Virtual Mentor. January 2007, Volume 9, Number 1: 30-33.
Development of the Human Papillomavirus Vaccine and Guidelines for Its Use
A physician explains the human papillomavirus vaccine and guidelines for its use.
Amy L. Jonson, MD
Cervical cancer is an international problem. Worldwide, more than 500,000 women are diagnosed with cervical cancer each year. By the end of 2006, 10,000 new cases will be diagnosed and nearly 4,000 women will die of cervical cancer in the United States alone.
Epidemiologic studies published in 1999 determined that 99.7 percent of cervical carcinomas expressed DNA from the human papillomavirus (HPV) . HPV is a circular double-stranded DNA virus that infects both cutaneous and mucosal epithelia. More than 100 HPV genotypes have been identified and categorized as either high-risk or low-risk relative to their association with the development of anogenital carcinoma. Human papillomavirus is the most common sexually transmitted disease in the United States; over the span of a lifetime, women and men have an 80-percent chance of being infected. The high-risk subtypes, HPV-16 and HPV-18, are believed to account for 70 percent of all cervical cancers, 50 to 60 percent of moderate to severe dysplasia (CIN II-III) and 25 percent of mild dysplasia (CIN I). Subtypes HPV-6 and HPV-11 are low-risk and account for 90 percent of genital warts (condyloma acuminata) and 10 percent of mild dysplasia.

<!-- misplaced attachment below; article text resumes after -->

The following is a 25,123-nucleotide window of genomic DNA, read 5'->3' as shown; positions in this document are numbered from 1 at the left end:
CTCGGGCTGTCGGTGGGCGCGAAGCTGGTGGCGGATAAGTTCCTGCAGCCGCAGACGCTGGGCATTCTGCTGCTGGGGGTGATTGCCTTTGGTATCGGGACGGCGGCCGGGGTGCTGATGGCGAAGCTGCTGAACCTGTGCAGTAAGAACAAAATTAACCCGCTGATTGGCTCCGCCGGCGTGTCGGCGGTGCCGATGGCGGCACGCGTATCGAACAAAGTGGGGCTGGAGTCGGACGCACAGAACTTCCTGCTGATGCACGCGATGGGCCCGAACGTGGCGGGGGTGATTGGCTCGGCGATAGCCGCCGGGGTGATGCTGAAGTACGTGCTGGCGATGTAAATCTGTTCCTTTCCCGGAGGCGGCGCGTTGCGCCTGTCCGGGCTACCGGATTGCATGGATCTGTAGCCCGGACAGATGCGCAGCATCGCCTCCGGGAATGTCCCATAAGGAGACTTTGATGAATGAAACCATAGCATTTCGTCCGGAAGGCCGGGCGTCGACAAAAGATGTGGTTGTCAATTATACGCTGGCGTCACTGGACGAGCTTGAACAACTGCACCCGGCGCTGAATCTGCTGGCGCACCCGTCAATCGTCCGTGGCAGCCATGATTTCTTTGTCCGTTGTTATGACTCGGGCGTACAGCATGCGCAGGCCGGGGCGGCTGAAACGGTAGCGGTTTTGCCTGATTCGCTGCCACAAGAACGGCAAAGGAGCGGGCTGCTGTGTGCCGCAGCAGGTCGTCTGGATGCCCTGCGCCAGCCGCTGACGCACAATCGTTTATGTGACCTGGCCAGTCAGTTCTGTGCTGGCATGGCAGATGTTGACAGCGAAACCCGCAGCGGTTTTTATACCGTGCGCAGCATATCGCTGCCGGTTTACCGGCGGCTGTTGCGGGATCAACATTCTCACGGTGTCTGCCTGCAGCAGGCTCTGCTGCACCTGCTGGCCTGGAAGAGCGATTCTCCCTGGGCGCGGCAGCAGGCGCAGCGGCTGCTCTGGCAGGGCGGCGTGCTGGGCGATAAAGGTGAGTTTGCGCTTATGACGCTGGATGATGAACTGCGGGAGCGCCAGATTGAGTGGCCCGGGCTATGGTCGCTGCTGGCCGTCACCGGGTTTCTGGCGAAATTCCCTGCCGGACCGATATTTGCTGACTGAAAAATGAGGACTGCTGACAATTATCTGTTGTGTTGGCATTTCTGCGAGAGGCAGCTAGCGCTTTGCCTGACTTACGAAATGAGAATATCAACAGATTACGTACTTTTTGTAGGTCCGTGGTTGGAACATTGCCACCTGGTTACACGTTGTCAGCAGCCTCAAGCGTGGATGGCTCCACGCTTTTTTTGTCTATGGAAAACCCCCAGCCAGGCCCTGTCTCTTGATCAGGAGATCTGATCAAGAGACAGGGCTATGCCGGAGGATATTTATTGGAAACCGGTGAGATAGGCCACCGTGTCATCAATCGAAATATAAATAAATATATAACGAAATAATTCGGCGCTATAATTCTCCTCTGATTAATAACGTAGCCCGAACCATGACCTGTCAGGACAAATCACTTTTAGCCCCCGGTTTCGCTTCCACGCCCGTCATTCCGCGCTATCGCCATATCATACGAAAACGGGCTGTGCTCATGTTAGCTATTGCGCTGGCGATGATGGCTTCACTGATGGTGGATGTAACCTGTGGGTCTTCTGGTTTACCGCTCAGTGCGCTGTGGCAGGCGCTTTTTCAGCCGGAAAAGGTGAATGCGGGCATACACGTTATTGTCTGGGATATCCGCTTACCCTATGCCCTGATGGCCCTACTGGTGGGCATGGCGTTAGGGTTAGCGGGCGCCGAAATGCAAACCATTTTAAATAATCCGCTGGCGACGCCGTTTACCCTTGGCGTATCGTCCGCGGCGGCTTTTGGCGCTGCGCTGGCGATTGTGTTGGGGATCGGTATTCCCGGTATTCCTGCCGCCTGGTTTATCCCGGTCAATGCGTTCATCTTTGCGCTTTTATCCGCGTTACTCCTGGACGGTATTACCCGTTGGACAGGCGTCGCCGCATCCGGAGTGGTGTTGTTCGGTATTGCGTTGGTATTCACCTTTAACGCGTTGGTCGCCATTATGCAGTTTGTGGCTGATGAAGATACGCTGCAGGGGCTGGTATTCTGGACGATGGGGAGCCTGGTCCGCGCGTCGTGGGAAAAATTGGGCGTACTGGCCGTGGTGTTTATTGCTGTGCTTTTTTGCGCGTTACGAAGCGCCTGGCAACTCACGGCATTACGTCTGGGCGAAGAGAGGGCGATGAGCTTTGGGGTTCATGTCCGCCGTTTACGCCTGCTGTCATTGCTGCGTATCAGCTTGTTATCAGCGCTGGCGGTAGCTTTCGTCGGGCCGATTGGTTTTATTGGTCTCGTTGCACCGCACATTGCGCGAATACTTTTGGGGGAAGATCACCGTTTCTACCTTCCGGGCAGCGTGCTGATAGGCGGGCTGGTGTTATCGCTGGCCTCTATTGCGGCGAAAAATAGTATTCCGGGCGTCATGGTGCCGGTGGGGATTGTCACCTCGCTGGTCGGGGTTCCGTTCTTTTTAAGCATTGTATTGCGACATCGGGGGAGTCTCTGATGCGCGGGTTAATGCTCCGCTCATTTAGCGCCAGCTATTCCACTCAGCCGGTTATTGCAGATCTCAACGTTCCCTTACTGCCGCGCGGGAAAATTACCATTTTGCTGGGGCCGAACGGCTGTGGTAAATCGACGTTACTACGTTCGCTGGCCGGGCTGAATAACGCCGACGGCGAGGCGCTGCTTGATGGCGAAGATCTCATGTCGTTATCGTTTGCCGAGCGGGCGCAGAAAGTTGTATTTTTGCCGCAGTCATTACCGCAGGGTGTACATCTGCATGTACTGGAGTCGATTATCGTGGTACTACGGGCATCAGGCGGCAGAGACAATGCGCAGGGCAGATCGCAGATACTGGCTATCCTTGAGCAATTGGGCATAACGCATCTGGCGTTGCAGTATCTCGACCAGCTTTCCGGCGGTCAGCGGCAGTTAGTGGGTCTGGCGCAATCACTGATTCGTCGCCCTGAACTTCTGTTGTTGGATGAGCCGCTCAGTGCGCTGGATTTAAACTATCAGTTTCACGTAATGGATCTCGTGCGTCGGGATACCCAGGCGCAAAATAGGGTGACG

Introduction of the Pap test in 1928 resulted in a dramatic reduction in the incidence of cervical cancer in the U.S. Despite the effectiveness of this screening modality, however, the incidence of cervical cancer has reached a plateau and is no longer declining. The newest approach in cervical cancer prevention is not a new screening technique but the prevention of the HPV infection through a vaccine. The primary public health goals of the HPV vaccine are to reduce the incidence of HPV-related dysplasia (CIN I, II and III) and cervical cancer.
The HPV vaccine is composed of self-assembled virus-like particles (VLPs) that form when a specific HPV protein is produced by microbial organisms through a fermentation process. These VLPs closely resemble native HPV particles and act as the antigen that evokes the production of HPV-neutralizing antibodies in the human body. The vaccine does not contain DNA and is therefore considered to be noninfectious. Nor does the vaccine contain RNA, mercury, antibiotics or egg products.
To date, there are two primary vaccines developed against the human papillomavirus. Gardasil, developed by Merck, is the only current Food and Drug Administration (FDA)-approved vaccine . It is a quadrivalent recombinant vaccine that spurs production of antibodies against HPV subtypes 6, 11, 16 and 18. The efficacy of Gardasil was established in four placebo-controlled, double-blind, randomized phase 2 and 3 clinical trials [2-4]. A bivalent vaccine known as Cervarix designed to be effective against HPV-16 and HPV-18 has been produced by GlaxoSmithKline and is awaiting FDA approval.